Signs of the Times
Trams finally reach North Station (well figuratively) with the placement of new visual vinyl posters on the grim exterior of the Wilko property this week (Below).
Portents of improvements to streetscape and transport links the newly installed signage faces directly across from the executive offices of Blackpool Council in Bickerstaffe House. They also serve to blot out the depressing concrete structure which replaced the former Lancashire and Yorkshire Railway Station originally a most welcoming and elegant landmark on the same site up to the 1960s.
With its soaring glass arch covering the station platforms and concourse North Station, or Talbot Road Station as it was originally named, was a landmark asset to the town marking as it were, the town's coming of age in the late 1890s. Two tram routes would serve the comings and goings of passengers. One directly outside the front on Dickson Road scooped up (not literally) shoals of arriving visitors complete with baggage and family members, onwards to North Shore, Bispham and Cleveleys, and thence to the busy dockside district in Fleetwood. Pupils arriving for term time at Rossall School would be deposited directly in front of the school gates - a facility soon to be restored when the new tram extension is completed with services again connecting the train with the school entrance at Rossall.
Ongoing signage work underway on a depressing afternoon (December 19th) as trams again reappear in proximity to Blackpool's railway terminus on Talbot Road. A familiar Blackpool company specialising in outdoor (and other) classic signage is noteworthy.
The other tram route passing Blackpool's railway station on Talbot Road in former times was of course the 'Cemetery Line' which ran a relatively short distance directly east from Talbot Square to Layton Cemetery gates. Opened in 1902 the service was more or less a shuttle of just over a mile but helped open up a whole new district for the town with housing for workers hurriedly constructed along what then was called 'New Road'. The red brick terraced housing remains very much as built just off today's very busy Talbot Road and in proximity to Layton Cemetery and Westcliffe Drive. The planner's intention at the time was to extend the Layton tramway northward from the Cemetery up to Hoo Hill where a noteworthy public house 'The Windmill' so named for obvious reasons dominated the highpoint prominentory. Detailed track plans were tabled for approval which saw the new terminus directly opposite the Windmill - and just before the road junction (then a quiet country road) which led north to Bispham with a level crossing at Bispham Station, and east towards Carleton and Poulton.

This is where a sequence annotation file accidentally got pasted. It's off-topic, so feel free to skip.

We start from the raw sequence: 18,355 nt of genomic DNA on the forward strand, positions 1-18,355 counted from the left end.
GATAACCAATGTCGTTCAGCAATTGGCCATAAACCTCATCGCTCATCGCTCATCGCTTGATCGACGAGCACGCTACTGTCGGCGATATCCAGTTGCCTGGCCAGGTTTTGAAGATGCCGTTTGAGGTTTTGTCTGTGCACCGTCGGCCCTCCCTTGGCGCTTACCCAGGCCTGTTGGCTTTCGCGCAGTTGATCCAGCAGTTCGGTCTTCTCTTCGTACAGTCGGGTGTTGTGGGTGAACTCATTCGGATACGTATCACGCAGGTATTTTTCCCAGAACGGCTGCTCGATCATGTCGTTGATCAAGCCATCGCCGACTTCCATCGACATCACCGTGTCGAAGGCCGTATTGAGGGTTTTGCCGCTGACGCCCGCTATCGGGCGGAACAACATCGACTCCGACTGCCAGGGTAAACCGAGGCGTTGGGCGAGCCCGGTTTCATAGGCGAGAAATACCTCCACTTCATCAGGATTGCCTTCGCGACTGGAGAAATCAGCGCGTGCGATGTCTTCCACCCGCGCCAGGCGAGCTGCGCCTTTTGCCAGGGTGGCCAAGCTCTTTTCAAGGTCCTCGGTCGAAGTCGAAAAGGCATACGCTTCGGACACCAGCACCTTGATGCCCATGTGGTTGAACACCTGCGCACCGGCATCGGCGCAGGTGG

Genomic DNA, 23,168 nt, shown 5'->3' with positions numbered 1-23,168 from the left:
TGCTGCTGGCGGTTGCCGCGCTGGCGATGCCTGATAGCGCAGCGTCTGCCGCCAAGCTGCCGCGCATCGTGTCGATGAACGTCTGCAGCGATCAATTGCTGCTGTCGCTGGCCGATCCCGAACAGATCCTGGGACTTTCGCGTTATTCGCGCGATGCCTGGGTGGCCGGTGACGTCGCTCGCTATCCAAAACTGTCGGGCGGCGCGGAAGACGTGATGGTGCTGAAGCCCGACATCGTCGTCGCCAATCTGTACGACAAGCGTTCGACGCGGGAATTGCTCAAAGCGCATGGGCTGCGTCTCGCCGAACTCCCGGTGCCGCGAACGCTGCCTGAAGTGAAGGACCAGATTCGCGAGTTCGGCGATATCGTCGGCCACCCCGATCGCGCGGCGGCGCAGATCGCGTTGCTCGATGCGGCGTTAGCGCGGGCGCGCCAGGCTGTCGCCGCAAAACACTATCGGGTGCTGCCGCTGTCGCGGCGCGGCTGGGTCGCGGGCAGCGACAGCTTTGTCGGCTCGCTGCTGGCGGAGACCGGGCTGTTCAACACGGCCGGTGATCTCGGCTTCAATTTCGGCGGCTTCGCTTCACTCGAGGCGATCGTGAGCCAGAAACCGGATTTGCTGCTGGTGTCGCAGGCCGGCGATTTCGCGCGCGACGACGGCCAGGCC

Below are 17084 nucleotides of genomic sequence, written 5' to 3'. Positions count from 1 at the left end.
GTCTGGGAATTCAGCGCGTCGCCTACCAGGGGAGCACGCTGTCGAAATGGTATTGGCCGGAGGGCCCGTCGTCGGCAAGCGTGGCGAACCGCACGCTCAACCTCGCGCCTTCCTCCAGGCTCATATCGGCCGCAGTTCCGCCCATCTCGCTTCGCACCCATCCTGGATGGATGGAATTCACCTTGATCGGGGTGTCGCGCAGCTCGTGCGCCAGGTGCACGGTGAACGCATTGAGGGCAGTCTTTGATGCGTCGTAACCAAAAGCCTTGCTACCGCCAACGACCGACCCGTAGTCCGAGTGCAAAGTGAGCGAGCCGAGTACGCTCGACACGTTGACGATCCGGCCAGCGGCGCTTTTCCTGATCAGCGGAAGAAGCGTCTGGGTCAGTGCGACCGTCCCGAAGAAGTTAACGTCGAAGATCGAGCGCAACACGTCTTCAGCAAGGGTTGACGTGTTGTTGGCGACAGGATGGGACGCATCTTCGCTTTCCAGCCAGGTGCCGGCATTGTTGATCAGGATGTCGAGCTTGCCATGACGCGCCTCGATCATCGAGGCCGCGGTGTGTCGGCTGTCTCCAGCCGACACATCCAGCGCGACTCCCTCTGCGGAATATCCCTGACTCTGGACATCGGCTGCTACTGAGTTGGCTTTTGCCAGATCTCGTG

Eventually, and perhaps inevitably, the same Layton tram route will re-emerge in time to continue on eastbound to the precincts of the ever busier and even more important Victoria Hospital - the major health treatment centre for the entire Fylde coast. Ironically the original Victoria Hospital was sited alongside a then new tram route that ran also from Talbot Square but diverging on to Church Street and what became known as Whitegate Drive - then a very upmarket area for middle and upper classes whose villas and ample residences can still be seen along the curving roadway. Blackpool's main maternity hospital - Glenroyd, and the original town hospital being both sited convenient to the new electric tram service opened in 1901. Fashionable schools also opted similarly for the same reason to site themselves with new facilities served by the trams; not the least of which became my own school in later years. Blackpool Grammar School, from which I was able to espy the passing trolleyarms and sounds of tramcars interrupting (every three or four minutes) my Latin classes (and much more) still stands proudly on Raikes Parade in typical Edwardian redbrick splendour dominating the streetscape of this part of Church Street.